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Canadian Olympian Adam Van Koeverden “Frustrated and Disappointed” By Russian Doping

Canadian Olympian Adam Van Koeverden “Frustrated and Disappointed” By Russian Doping

Champion kayaker Adam van Koeverden first captured the world’s attention at the 2004 Olympic Games, where he was a double medalist with gold and bronze victories. Since then, he has continued to dominate the sport, taking silver at both the 2008 and 2012 Olympic Games, earning two World Championship titles in 2007 and 2011, and being named “Canada’s Athlete of the Year” in 2012. Adam shares his story of personal success—infusing it with insight that he’s gained both on the water and off—and how it integrates with strong leadership, overcoming challenges, and the importance of teamwork. Adam spoke with CBC Radio’s Metro Morning today on the ruling regarding Russia and the Rio Olympics:

Canadian Olympian Adam Van Koeverden says the International Olympic Committee made “the wrong decision,” when it comes to allowing Russian athletes to compete in the upcoming Rio Olympics.

This comes after the IOC ruled Sunday that individual sports federations would be the ones to decide which athletes from Russia can compete in the Rio Olympics.

“Your average athlete wants a harder stance on doping,” said Van Koeverden in an interview on CBC’s Metro Morning.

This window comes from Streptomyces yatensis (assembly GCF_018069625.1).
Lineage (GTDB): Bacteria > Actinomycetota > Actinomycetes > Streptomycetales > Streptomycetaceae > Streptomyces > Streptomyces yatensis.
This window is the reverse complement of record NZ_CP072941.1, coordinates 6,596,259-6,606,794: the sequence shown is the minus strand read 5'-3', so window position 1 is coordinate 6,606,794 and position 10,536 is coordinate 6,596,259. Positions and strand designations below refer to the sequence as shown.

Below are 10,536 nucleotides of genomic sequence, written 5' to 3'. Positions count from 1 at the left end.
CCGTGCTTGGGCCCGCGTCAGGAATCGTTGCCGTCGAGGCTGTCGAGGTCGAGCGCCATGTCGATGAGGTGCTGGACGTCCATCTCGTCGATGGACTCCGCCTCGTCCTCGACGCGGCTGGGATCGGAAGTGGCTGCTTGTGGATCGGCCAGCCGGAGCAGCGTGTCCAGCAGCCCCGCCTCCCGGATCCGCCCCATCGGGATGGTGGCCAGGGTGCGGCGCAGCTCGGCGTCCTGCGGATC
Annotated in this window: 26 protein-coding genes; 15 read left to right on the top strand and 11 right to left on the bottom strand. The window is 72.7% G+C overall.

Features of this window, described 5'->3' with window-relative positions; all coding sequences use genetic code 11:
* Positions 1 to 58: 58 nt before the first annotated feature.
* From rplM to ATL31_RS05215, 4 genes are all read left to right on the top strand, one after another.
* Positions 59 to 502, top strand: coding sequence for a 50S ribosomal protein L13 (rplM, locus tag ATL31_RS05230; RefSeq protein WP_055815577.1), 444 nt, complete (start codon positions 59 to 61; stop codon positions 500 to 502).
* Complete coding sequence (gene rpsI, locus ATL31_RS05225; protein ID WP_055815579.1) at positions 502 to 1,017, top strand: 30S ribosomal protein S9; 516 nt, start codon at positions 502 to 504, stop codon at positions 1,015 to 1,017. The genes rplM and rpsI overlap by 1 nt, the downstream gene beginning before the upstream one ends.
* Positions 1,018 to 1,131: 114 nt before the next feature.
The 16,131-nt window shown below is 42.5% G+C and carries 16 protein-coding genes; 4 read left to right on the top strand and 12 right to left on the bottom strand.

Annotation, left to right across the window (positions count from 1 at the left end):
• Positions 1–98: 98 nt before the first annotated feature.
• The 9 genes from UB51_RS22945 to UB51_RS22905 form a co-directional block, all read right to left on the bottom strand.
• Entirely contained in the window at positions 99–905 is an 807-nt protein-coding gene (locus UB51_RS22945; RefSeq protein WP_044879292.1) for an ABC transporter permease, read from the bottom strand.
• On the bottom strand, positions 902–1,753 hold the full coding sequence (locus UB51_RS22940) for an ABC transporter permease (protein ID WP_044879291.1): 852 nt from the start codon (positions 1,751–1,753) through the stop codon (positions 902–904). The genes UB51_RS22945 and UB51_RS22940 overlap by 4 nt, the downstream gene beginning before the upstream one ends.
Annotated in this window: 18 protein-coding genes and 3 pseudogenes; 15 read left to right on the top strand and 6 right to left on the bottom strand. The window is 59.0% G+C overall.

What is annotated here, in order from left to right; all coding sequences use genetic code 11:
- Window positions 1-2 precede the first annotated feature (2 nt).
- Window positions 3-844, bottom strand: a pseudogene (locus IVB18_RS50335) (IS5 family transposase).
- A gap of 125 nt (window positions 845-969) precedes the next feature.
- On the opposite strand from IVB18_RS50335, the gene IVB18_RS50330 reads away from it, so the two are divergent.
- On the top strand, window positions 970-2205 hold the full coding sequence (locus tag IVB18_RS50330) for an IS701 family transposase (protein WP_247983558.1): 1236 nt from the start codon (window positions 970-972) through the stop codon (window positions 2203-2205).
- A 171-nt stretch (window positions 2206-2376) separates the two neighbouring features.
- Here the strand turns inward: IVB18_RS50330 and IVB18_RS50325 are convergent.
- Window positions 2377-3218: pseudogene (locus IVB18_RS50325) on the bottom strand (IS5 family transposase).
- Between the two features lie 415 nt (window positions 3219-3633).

“I’m aghast at the fact that it’s state-sponsored in Russia and that it’s as widespread as it seems to be and I think my sentiment is shared among most athletes who willingly subject themselves to regular doping control.”

The IOC has come out defending its choice, saying all athletes shouldn’t be penalized.

“We had to balance the collective responsibility and the individual justice to which every human being and athlete is entitled to,” IOC President Thomas Bach said Sunday.

Van Koeverden, who has spoken out against the political pressures put on athletes during an Olympic year, said fellow Canadian Olympian Hayley Wickenheiser influenced his opinion on the IOC’s decision.

“She said ‘In hockey. When one person tests positive we all lose a medal.'”

“That’s the only argument that has allowed me to imagine the bigger picture and say yeah, maybe it’s alright for clean athletes to be left out of this Olympics,” the Olympic kayaker and gold medalist.

Earlier this month, the World Anti-Doping Agency released a report showing an elaborate state-sponsored doping network in Russia, and a call from the organization to ban all Russian athletes from competing in Rio.

At this point, with the games set to start in just under two weeks, only Russia’s track and field athletes have been barred from competing.

Don’t give up on athletes

Despite the scandal, Van Koeverden says Canadians can be proud of their athletes as they head to Rio.

“I hate to see that the Olympics are tarnished by this,” he said.

“At the end of the day there’s a whole bunch of young people, upwards of 300 Canadians, going down to Brazil to compete for our country and they need your support.”, 2016